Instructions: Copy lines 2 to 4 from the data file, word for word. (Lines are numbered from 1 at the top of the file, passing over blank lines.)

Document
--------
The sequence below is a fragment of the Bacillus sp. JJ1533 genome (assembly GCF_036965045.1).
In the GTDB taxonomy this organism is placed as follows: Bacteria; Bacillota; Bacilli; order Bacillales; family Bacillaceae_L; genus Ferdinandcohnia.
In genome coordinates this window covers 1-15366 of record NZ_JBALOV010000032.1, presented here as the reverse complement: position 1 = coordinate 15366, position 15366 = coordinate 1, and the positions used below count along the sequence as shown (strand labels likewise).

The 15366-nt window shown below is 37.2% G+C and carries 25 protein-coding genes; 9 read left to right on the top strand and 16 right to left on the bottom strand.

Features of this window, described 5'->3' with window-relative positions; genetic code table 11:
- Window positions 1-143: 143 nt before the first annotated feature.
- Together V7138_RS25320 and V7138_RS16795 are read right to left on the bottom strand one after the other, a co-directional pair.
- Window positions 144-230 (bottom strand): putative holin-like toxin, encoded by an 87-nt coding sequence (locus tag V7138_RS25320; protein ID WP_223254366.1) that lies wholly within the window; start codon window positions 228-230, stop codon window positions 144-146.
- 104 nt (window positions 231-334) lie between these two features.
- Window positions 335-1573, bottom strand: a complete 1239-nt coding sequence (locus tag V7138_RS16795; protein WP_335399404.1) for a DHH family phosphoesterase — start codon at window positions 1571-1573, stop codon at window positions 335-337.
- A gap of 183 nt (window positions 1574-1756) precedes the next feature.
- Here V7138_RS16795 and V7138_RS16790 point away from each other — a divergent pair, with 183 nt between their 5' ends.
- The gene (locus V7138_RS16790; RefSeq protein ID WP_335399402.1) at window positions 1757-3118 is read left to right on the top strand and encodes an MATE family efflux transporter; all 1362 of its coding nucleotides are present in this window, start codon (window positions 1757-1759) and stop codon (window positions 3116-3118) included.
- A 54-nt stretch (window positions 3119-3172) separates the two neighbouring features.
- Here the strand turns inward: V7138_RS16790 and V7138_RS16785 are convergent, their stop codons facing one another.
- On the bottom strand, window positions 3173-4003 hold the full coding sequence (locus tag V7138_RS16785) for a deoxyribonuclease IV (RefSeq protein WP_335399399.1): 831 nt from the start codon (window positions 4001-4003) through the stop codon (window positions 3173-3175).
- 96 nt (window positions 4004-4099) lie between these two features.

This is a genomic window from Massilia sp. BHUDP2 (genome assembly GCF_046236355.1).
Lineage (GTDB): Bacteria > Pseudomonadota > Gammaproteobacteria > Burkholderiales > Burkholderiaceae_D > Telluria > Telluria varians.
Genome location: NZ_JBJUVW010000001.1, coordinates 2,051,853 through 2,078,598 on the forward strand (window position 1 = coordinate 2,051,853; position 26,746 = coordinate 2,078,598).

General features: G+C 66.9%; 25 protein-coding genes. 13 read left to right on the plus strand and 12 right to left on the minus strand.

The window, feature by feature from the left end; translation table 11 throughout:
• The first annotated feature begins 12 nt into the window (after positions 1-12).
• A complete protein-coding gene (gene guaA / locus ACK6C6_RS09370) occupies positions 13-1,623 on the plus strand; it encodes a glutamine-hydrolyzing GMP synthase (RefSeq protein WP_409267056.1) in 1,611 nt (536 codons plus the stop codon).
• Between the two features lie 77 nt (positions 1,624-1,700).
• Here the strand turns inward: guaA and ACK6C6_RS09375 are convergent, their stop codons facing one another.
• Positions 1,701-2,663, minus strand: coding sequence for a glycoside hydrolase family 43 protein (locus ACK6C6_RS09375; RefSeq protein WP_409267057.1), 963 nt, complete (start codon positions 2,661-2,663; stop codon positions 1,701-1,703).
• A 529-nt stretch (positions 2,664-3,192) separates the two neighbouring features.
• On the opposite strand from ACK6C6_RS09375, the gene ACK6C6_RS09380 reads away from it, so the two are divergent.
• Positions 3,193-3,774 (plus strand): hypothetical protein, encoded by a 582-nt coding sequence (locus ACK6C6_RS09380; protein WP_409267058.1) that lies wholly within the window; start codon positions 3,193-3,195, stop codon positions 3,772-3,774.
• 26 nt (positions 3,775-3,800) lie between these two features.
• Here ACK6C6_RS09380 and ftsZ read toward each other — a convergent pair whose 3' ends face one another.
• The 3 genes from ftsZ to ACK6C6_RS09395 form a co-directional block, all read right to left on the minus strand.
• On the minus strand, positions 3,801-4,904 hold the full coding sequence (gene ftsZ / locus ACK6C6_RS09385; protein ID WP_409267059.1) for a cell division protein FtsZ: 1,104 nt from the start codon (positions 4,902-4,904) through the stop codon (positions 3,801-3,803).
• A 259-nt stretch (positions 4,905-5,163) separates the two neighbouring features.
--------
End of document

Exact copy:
In the GTDB taxonomy this organism is placed as follows: Bacteria; Bacillota; Bacilli; order Bacillales; family Bacillaceae_L; genus Ferdinandcohnia.
In genome coordinates this window covers 1-15366 of record NZ_JBALOV010000032.1, presented here as the reverse complement: position 1 = coordinate 15366, position 15366 = coordinate 1, and the positions used below count along the sequence as shown (strand labels likewise).

The 15366-nt window shown below is 37.2% G+C and carries 25 protein-coding genes; 9 read left to right on the top strand and 16 right to left on the bottom strand.